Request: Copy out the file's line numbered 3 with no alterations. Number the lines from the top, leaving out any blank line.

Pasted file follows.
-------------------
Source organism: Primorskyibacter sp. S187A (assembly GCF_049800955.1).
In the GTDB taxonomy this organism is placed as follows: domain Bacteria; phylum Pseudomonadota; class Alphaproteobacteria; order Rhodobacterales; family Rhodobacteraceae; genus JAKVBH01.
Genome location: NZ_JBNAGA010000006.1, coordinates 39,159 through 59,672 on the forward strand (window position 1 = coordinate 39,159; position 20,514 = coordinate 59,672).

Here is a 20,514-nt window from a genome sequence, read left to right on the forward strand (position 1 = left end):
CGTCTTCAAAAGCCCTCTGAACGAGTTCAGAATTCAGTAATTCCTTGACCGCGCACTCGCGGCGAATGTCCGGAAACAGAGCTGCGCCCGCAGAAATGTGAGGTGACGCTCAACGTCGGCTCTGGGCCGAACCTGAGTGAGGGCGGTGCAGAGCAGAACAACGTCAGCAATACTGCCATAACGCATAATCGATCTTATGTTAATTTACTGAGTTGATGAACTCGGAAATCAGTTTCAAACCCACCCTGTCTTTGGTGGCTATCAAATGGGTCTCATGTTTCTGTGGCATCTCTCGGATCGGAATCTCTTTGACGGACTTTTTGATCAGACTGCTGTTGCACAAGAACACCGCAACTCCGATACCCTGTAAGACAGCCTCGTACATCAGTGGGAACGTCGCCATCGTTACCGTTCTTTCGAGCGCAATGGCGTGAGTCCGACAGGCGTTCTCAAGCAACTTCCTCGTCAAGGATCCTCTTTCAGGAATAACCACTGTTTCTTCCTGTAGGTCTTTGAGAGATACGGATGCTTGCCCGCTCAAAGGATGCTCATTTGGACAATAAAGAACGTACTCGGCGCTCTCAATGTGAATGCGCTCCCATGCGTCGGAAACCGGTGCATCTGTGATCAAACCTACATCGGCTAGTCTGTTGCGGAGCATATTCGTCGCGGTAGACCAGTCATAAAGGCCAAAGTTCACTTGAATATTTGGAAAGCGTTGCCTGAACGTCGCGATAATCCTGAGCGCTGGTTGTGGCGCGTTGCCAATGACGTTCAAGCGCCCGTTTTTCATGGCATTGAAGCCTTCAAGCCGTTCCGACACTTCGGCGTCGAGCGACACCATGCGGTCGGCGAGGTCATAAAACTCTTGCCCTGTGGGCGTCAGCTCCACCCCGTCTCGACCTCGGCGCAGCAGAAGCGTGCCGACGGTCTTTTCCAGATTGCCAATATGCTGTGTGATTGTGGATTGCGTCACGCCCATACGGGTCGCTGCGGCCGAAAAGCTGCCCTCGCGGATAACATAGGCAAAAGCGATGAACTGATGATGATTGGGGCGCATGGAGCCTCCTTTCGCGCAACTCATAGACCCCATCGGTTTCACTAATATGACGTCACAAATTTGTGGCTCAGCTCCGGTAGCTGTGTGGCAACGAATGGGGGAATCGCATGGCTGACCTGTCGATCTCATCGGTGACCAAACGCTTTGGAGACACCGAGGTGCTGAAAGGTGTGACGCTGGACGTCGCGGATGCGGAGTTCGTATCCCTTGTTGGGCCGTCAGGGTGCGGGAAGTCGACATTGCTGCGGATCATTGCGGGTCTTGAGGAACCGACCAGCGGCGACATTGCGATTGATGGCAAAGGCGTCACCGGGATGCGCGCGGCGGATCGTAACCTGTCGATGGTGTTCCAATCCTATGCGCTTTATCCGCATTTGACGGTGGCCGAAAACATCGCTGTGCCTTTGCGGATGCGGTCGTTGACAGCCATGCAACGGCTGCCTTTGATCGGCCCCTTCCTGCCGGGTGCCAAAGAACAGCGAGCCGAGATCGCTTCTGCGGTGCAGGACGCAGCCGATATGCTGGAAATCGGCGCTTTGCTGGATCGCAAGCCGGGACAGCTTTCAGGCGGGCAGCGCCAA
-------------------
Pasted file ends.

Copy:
Genome location: NZ_JBNAGA010000006.1, coordinates 39,159 through 59,672 on the forward strand (window position 1 = coordinate 39,159; position 20,514 = coordinate 59,672).